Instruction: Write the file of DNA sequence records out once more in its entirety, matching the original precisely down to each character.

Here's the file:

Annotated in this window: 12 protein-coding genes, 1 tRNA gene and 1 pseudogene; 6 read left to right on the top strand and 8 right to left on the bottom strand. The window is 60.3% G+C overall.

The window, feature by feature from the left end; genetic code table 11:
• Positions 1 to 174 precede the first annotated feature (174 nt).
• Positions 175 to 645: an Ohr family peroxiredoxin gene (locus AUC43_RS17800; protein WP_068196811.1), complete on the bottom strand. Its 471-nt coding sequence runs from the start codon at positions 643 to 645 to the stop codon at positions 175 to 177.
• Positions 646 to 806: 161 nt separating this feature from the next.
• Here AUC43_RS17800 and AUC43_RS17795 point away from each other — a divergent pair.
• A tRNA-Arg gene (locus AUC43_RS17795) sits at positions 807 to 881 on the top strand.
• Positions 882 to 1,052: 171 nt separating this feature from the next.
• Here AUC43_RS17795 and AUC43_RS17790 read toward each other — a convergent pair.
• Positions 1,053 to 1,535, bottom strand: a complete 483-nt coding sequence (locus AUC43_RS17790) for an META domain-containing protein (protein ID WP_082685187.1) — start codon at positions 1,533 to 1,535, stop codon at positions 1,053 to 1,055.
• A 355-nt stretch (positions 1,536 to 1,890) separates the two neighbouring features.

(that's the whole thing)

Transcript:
Annotated in this window: 12 protein-coding genes, 1 tRNA gene and 1 pseudogene; 6 read left to right on the top strand and 8 right to left on the bottom strand. The window is 60.3% G+C overall.

The window, feature by feature from the left end; genetic code table 11:
• Positions 1 to 174 precede the first annotated feature (174 nt).
• Positions 175 to 645: an Ohr family peroxiredoxin gene (locus AUC43_RS17800; protein WP_068196811.1), complete on the bottom strand. Its 471-nt coding sequence runs from the start codon at positions 643 to 645 to the stop codon at positions 175 to 177.
• Positions 646 to 806: 161 nt separating this feature from the next.
• Here AUC43_RS17800 and AUC43_RS17795 point away from each other — a divergent pair.
• A tRNA-Arg gene (locus AUC43_RS17795) sits at positions 807 to 881 on the top strand.
• Positions 882 to 1,052: 171 nt separating this feature from the next.
• Here AUC43_RS17795 and AUC43_RS17790 read toward each other — a convergent pair.
• Positions 1,053 to 1,535, bottom strand: a complete 483-nt coding sequence (locus AUC43_RS17790) for an META domain-containing protein (protein ID WP_082685187.1) — start codon at positions 1,533 to 1,535, stop codon at positions 1,053 to 1,055.
• A 355-nt stretch (positions 1,536 to 1,890) separates the two neighbouring features.